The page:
Saturday, December 12, 2015

Silence of the Mountain

     I’ve never known exactly why, but sometimes late in the elk season, the mountain just goes quiet. If you’ve never been there, maybe you can’t appreciate that. But in early October, the high country is a pretty noisy place. There are elk bugling, and chickadees chipping and gray jays squawking and even a wolf howl from time to time. There are ravens speaking their ancient language in the roost trees at dawn. But a few weeks later, everything just goes silent. It’s a little eerie, and it makes you feel very small indeed. 
      We left the trailhead at 5:00 AM, and were high above Story Meadow before first light. Having fulfilled our contract as packers for the Great Desert Elk Hunt, the Apprentice and I had the next two days off. Apprenticedad – ever the team player – said he could handle the butchering himself. He set us free to hunt some mountain elk. We were out of the cabin like we were playing hooky from school. And we were standing in the predawn graylight before I realized how quiet it was. Not a sound, not even the breeze in the fir trees. But we were not alone. There were elk.
      All the elk in upper Notellum Creek were on the move – or at least they had been the day before. The day-old snow told the story than anyone could read. They were headed out. There were trails five or six feet wide, all headed the same direction. It wasn’t the snow that was moving them – just the ancient wisdom of the herd. Someplace southeast of us, there were elk. Multiple bunches, actually – and each being led by some old slate-blue colored cow who knew every tree, every rock and every draw between here and the winter range. All we had to do was find them.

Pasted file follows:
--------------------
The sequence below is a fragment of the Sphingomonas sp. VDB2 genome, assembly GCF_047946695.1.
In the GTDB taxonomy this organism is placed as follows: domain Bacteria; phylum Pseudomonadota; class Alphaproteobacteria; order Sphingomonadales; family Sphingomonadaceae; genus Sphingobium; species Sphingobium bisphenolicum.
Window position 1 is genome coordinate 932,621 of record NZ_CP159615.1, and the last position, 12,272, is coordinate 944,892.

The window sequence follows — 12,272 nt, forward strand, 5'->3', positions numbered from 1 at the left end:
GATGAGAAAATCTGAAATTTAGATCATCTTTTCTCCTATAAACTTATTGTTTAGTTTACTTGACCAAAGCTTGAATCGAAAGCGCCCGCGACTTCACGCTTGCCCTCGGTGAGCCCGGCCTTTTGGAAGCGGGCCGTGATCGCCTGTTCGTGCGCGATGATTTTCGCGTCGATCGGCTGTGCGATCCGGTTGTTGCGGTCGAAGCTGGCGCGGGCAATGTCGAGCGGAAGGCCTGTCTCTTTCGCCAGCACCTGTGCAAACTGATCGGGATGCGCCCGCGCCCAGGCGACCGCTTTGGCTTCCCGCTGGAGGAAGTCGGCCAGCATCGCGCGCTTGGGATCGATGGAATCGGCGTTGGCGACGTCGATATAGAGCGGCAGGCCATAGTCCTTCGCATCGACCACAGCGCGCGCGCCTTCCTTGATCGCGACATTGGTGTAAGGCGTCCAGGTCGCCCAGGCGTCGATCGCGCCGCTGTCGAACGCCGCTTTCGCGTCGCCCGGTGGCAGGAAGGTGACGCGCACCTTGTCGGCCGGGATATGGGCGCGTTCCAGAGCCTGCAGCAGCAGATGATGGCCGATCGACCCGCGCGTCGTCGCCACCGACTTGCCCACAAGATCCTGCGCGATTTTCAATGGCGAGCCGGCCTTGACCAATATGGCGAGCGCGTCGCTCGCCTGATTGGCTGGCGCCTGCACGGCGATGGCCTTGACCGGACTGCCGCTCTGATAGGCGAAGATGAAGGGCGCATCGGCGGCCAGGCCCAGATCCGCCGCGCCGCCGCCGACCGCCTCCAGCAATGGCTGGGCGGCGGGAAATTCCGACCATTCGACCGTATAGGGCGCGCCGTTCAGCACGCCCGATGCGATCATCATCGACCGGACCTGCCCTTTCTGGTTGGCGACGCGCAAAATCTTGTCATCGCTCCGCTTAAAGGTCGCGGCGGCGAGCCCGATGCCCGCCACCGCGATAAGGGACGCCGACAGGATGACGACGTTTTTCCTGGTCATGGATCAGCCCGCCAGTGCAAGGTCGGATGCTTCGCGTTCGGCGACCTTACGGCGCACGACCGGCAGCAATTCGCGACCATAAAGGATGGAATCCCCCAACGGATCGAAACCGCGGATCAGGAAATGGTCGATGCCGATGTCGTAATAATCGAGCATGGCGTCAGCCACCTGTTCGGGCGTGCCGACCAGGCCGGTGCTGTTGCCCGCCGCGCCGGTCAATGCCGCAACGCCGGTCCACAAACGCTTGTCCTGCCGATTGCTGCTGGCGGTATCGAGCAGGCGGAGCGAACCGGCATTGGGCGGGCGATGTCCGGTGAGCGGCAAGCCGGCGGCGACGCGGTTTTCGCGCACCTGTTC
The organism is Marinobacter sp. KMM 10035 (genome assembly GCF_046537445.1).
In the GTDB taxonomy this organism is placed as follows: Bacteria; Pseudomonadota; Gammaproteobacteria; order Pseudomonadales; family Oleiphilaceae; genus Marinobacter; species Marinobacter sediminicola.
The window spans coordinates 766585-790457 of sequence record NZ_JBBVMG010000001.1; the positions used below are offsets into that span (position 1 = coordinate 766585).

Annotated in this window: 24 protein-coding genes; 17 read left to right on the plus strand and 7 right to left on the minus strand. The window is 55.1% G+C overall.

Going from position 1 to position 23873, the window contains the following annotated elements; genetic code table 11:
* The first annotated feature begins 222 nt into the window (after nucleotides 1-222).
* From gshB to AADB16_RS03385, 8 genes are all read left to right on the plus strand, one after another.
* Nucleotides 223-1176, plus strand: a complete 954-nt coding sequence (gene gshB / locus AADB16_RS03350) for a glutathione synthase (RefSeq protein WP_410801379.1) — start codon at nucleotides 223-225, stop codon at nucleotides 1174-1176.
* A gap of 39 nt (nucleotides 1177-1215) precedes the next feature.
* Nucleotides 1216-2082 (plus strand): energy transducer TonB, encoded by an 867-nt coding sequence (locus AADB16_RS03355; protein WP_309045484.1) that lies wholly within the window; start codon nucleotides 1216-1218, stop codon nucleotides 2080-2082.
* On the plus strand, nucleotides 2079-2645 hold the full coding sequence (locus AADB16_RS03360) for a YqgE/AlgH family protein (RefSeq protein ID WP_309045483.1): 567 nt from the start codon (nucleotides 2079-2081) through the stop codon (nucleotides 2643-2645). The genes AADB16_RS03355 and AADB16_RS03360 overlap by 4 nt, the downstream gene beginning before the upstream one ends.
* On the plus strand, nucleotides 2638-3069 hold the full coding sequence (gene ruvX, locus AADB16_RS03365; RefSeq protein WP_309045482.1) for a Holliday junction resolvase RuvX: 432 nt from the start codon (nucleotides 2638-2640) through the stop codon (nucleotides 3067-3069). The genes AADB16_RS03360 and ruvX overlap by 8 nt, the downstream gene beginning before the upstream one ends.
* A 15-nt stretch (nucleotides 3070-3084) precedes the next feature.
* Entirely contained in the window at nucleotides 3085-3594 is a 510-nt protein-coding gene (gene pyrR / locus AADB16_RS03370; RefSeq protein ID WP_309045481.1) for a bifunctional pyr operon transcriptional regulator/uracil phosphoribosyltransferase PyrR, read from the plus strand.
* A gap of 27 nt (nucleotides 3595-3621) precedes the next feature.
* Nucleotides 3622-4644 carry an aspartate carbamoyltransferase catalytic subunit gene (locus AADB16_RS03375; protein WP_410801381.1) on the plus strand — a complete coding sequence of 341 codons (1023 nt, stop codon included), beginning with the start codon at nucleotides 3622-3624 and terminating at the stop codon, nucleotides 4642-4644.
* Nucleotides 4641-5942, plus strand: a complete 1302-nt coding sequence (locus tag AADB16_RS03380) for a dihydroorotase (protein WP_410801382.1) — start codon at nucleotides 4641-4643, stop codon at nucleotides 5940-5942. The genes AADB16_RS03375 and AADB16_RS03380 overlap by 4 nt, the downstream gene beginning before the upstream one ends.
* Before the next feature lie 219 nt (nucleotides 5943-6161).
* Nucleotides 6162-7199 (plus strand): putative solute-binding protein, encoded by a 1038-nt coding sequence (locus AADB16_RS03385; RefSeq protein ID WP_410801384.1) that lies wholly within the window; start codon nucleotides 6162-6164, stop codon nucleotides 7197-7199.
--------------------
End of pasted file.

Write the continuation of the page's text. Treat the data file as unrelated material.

We spent the morning in the high country where Long Rifle shot his cow early in the season. We we saw lots of elk tracks and they were all heading to the West Fork of Notellum Creek. We spent the entire day on the mountain to see if we could catch stragglers, but no such luck. We checked all the hidey-holes and sat the right meadows until dark, but the country was still silent.
       The next day, we were in West Fork – again before light. And we were immediately into elk. Second rut bulls - bugling over cows that hadn’t been bred the first time around – were all around us. At first light, there were at least 2 bulls on either side of us. We moved carefully, always with the wind in our faces, to ease up on them. Surely one of these guys had some girlfriends! We were always within 500 yards of them, but they filtered up into the dark timber each time. We cow-called often, but not too often, and we heard at least two cows calling back. At one point, we thought we had them, but at the last second they dove off off into deep dark timber and were lost.
      Late in the afternoon, the snow squalls moved in. The elk were silent now, and so were we. We worked the north side of the West Fork country, knowing that there were elk there and hoping we could find them. We didn’t. We did find a winter-killed raghorn bull skull, broken in two parts – one for each of us. And when it was too dark to see anymore, that’s what we carried out in our packs. But what we carried out in our hearts was another great day in our home country. Just Grandpa and grandson in the silence of the mountain.